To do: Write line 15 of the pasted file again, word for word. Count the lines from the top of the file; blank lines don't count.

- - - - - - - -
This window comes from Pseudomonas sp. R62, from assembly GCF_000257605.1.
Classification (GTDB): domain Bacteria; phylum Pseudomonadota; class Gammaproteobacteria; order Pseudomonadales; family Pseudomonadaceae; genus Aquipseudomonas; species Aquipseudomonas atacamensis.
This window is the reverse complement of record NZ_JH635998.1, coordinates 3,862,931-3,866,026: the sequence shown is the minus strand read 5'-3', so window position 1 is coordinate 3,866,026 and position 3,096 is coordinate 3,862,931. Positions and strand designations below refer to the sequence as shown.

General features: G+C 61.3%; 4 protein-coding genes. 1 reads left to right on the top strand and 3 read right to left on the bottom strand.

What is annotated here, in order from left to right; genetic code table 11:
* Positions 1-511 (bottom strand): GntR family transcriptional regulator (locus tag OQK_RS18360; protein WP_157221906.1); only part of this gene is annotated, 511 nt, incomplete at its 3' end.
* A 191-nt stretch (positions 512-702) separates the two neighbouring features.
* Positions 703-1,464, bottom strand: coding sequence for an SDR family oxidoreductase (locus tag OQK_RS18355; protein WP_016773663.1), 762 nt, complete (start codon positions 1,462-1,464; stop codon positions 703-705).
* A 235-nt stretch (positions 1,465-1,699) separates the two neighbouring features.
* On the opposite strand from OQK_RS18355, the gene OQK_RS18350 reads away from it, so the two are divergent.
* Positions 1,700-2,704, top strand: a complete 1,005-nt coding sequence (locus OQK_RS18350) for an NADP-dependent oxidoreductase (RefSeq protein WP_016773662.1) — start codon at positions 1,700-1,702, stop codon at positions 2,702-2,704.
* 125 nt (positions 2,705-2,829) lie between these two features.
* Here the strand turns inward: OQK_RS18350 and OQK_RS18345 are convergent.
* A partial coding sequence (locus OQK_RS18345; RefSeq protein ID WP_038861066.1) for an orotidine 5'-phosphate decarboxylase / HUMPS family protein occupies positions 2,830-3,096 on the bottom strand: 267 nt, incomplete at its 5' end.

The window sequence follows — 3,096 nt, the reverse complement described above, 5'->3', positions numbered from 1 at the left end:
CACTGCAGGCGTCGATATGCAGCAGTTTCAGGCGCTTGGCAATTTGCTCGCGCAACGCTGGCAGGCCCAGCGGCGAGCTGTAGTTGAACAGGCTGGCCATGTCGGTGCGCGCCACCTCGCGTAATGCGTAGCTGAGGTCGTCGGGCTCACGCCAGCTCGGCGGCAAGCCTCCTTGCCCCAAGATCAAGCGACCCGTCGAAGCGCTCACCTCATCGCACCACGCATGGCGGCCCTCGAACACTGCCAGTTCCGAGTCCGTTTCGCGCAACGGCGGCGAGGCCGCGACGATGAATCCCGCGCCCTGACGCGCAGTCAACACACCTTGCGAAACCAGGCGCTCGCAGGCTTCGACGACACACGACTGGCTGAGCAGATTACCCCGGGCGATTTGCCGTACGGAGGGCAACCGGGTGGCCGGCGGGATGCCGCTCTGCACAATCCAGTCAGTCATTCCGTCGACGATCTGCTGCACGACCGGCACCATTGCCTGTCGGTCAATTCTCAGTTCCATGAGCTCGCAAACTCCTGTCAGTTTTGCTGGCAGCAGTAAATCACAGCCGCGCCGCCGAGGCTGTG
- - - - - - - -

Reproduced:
The window sequence follows — 3,096 nt, the reverse complement described above, 5'->3', positions numbered from 1 at the left end: